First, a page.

How is Unilever preparing for Web3?
Over the past years, our marketers at Unilever have been experimenting with many brands. Take gaming, the epicentre of community, culture and commerce. One of our premium beauty brands, Tatcha, created Tatcha Land in Animal Crossing to launch its new rice wash product, and our Sunsilk brand has introduced a metaverse city in the virtual world of Roblox, packed with games to inspire and educate girl gamers.
Meanwhile Rexona hosted the first marathon in the metaverse, offering users a chance to customise their avatar with adaptive wearables such as wheelchairs and running blades. And Closeup has used the power of the Web3 to create a place in Decentraland where people can express their love for one another virtually by getting married in the metaverse.
We’re experimenting with recruitment too. Our Pot Noodle Brand created an augmented reality careers fair for students, as a replacement of its live event which was cancelled due to Covid 19. This virtual experience led up to 400% more attendees than previous in-person events, and a 5x increase in job applications.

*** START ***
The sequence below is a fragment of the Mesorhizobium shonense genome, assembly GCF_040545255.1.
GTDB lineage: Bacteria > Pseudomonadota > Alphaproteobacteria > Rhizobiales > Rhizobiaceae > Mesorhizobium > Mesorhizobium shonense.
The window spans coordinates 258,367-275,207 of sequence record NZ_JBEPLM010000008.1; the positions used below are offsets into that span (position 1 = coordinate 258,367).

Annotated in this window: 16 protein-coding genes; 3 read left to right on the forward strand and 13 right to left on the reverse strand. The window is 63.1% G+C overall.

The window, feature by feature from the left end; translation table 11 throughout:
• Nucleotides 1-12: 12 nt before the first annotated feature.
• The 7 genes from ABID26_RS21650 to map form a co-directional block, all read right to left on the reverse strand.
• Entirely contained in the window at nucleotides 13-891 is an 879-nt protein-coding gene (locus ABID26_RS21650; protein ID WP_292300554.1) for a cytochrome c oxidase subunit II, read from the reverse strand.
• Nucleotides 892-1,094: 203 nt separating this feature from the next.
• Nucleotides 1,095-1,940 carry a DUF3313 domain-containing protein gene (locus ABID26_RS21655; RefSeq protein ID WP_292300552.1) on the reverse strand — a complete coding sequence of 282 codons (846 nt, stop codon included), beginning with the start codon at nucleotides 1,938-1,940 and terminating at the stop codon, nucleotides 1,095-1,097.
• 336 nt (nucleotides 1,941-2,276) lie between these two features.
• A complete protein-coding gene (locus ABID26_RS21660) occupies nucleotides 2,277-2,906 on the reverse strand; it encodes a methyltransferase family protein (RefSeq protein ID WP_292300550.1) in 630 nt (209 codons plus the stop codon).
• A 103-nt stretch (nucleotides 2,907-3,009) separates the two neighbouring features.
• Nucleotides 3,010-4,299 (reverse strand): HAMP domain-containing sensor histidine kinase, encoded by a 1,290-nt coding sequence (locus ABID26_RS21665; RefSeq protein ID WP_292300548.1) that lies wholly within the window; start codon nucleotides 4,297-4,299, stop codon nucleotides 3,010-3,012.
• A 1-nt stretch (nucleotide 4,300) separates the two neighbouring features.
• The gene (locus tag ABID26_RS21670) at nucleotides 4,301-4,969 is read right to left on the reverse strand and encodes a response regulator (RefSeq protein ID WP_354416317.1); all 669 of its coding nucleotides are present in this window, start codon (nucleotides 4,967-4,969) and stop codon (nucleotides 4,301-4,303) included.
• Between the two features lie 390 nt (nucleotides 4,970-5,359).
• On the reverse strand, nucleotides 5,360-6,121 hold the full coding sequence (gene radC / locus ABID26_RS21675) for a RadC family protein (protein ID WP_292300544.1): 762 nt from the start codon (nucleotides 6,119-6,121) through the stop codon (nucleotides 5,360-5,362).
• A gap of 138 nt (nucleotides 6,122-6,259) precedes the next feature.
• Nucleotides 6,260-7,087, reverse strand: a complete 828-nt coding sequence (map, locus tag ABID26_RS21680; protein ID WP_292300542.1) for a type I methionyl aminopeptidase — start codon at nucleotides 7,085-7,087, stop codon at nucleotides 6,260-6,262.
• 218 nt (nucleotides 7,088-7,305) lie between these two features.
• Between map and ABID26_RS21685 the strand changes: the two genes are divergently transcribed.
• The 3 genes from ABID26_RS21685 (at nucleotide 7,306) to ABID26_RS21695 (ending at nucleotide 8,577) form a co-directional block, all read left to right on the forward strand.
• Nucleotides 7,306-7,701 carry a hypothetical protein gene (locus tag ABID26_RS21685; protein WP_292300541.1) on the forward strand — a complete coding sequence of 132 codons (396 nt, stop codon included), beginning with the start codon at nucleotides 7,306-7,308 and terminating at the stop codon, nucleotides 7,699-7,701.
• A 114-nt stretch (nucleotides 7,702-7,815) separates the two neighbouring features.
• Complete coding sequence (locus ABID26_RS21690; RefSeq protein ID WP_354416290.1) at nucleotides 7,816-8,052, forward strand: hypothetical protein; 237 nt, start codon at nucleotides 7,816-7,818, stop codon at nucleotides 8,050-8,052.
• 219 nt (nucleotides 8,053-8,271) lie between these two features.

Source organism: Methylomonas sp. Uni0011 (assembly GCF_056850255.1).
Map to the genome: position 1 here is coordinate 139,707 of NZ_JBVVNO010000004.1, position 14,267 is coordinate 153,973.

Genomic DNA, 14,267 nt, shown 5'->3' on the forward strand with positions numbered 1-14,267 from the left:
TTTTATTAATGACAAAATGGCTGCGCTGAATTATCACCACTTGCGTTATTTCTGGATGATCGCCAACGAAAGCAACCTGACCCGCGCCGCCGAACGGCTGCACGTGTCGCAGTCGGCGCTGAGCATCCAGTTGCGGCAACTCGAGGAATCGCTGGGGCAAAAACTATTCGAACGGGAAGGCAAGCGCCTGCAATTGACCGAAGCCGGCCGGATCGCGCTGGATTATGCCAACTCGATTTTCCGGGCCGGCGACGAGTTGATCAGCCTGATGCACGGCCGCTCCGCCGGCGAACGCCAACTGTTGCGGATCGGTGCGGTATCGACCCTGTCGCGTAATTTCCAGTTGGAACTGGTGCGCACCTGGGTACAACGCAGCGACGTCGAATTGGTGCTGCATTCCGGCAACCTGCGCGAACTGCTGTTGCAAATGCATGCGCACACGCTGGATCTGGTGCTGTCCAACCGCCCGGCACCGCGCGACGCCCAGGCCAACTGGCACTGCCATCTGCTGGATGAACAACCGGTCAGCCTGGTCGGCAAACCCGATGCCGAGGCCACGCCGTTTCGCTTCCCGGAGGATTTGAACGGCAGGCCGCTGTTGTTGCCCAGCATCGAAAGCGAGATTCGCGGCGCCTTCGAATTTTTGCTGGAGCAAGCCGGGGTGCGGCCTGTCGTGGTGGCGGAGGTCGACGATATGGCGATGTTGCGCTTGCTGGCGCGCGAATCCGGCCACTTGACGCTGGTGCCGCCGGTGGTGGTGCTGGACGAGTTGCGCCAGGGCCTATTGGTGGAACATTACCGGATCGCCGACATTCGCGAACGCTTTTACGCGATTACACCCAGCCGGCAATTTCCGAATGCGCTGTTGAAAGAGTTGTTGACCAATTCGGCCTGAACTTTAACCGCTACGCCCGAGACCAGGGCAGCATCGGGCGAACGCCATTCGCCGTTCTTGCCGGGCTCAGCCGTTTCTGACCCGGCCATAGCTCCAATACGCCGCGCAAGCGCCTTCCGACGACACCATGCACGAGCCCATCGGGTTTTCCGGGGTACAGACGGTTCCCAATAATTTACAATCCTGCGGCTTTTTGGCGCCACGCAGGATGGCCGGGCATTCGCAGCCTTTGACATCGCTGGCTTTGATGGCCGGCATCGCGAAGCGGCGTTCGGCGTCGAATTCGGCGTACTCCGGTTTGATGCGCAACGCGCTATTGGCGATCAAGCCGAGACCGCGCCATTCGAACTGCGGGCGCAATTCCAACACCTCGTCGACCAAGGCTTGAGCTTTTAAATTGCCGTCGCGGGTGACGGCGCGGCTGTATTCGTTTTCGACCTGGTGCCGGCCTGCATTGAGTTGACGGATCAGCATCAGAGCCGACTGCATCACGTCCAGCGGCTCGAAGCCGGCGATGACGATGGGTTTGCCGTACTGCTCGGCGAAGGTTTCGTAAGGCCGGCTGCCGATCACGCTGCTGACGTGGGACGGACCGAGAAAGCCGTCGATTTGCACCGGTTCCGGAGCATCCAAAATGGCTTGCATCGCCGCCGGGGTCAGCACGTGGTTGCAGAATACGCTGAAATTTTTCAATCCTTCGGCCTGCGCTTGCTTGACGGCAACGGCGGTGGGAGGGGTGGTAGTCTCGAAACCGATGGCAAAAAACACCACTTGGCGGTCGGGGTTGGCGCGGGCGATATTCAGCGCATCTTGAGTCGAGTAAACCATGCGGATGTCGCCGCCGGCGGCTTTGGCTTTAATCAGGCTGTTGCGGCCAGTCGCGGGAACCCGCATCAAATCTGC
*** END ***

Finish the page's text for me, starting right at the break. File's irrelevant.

These examples signal there is a commercial opportunity ahead. Web3 will bring booms and busts and lots of experimentation, just as we saw in the late 90s with Web2. This time, with hindsight and foresight, we should put people first: creating experiences where people feel safe, valued and included and back in control of their own data – with proof of ownership, control of how that data is used and how it’s monetised. We have a window to act, to avoid the need to react. Because in the end, it’s people, not technology that will measure the success of our efforts.